The document draws in attention, in particular, to the potential of telehealth systems to improve the management of long-term conditions, reducing hospital admissions and GP visits and so reducing the overall cost of care while improving patient outcomes, as demonstrated by the recent Whole Systems Demonstrator project.

Other areas of medical technology highlighted by the innovation document include the use of fluid monitoring in acute care and the use of assistive technologies, including wheelchairs, to improve the access of disabled people to working and other everyday environments.

Peter Ellingworth, Chief Executive of the Association of British Healthcare Industries (ABHI), the leading UK medtech trade association, said: “I welcome the Government’s focus on the life science industry. As highlighted by the Prime Minister our sector is part of ‘the virtuous circle of health, wealth and well-being’ – a real growth area for the Government as well as having the potential to make a difference to patients through the innovation we bring.

“Measures such as reform to the tariff system, enforcement of NICE guidance and the development of a procurement strategy, if done properly, could make a real difference to the medical technology sector.

“ABHI will work with the Government to make sure that the measures outlined in the Innovation Review are translated into firm actions. The measures could make a real difference to the SMEs in our sector and it is crucial that we are able to take advantage of them and continue to grow.”

Doris-Ann Williams MBE, Chief Executive of the British in Vitro Diagnostics Association (BIVDA) and a member of the Innovation Review’s External Advisory Group, commented that the Government’s announcements “represent a crucial opportunity for the life sciences sector” – and that the life science strategy and the innovation review in combination “will reinforce a genuine partnership between industry, the NHS and government.”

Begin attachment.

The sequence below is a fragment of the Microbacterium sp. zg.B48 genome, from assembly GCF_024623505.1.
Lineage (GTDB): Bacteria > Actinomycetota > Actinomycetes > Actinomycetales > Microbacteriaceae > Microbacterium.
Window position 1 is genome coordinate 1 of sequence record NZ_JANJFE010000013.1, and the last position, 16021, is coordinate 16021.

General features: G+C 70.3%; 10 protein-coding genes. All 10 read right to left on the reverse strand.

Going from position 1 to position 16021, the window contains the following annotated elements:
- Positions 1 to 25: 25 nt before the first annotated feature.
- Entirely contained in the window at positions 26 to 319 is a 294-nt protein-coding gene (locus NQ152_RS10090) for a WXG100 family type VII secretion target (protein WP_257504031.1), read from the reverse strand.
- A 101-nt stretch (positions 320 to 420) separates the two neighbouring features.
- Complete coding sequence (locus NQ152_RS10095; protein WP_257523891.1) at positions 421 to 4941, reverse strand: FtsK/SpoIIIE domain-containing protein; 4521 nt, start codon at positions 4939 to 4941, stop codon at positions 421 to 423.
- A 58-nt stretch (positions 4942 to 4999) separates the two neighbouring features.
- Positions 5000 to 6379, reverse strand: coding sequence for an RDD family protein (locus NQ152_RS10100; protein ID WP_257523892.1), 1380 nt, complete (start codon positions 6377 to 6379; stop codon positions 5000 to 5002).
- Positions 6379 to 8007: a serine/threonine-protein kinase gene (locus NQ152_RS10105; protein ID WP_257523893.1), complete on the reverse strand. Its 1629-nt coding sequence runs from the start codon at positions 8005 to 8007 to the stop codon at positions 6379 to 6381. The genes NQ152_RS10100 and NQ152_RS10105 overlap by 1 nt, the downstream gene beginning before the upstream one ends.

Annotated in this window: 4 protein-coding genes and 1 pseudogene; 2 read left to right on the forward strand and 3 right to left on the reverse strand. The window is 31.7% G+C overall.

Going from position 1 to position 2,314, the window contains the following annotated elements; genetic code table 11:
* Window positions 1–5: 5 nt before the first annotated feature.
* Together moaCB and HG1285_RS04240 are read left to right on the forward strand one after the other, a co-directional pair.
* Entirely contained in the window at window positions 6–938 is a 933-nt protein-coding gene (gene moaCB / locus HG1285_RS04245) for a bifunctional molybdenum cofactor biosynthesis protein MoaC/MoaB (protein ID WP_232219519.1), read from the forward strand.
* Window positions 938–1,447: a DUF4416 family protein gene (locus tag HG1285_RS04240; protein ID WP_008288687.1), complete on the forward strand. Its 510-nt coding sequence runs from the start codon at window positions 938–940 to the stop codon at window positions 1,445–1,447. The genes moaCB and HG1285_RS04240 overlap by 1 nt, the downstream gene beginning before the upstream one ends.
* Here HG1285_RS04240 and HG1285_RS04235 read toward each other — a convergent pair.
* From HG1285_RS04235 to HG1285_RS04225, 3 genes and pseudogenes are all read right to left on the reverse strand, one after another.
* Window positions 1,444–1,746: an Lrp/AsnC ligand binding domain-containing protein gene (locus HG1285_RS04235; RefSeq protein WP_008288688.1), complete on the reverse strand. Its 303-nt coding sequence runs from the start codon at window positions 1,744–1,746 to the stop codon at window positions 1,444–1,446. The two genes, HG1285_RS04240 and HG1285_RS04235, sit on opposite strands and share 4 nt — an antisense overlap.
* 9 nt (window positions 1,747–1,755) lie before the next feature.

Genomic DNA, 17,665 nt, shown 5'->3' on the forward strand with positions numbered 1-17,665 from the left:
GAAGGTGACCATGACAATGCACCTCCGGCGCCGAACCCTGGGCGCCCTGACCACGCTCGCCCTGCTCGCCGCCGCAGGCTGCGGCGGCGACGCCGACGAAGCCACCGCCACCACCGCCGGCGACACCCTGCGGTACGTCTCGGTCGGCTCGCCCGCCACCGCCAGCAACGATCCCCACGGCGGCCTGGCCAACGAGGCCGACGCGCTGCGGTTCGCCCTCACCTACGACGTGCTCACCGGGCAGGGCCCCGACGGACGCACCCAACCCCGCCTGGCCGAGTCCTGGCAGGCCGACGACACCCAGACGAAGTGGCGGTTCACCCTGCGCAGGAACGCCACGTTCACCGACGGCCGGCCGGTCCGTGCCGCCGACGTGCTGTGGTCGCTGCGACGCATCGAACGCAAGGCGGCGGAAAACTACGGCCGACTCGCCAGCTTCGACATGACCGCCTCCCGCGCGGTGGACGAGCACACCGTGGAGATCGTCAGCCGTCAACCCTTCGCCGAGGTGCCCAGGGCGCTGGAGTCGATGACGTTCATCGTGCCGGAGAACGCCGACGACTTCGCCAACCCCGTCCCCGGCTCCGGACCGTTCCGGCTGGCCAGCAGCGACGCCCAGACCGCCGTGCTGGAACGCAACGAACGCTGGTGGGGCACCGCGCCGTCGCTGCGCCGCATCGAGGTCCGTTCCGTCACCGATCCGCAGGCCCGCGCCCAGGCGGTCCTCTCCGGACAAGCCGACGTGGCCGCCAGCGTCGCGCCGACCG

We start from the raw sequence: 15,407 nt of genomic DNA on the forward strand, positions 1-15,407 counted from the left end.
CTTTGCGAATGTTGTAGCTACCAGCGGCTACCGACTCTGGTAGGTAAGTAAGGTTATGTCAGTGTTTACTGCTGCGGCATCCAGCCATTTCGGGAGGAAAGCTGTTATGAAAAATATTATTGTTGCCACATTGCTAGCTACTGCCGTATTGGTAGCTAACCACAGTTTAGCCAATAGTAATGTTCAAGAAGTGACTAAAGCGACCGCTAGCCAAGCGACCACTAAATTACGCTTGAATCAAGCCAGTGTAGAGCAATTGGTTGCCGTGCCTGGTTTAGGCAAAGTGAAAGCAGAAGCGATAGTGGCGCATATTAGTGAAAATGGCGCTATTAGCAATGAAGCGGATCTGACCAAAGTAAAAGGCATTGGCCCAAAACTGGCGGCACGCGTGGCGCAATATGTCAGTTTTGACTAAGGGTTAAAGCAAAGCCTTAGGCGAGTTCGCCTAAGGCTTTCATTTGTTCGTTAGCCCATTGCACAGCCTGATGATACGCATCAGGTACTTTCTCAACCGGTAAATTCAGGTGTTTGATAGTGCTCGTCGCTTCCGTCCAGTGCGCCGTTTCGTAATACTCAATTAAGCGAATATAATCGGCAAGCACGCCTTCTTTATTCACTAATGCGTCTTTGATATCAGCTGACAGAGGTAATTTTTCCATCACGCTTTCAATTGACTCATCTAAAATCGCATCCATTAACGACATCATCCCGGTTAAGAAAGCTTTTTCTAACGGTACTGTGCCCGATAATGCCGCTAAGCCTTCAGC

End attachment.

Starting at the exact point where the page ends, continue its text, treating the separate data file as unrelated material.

“To accelerate the use of innovative technologies to benefit patients and the NHS, tangible and realistic proposals were needed,” she added. “The NICE Implementation Collaborative, an innovation scorecard and a commitment to examine reimbursement mechanisms for diagnostics will all help the IVD industry to do what it needs to do to turn the vision into reality.”

Tony Davis, Chair of health technology business support organisation Medilink UK, noted that the new life science strategy “sets the stage for telehealth and telecare technologies to be made available to every person with a long-term condition or in need of care in the UK, helping them manage their health while maintaining their independence.”

“Medilink UK has been working with industry, other trade associations and the Department of Health to accelerate the roll-out of telehealth and telecare services in the NHS and social care, which will enhance the lives of three million people over the next five years,” he concluded.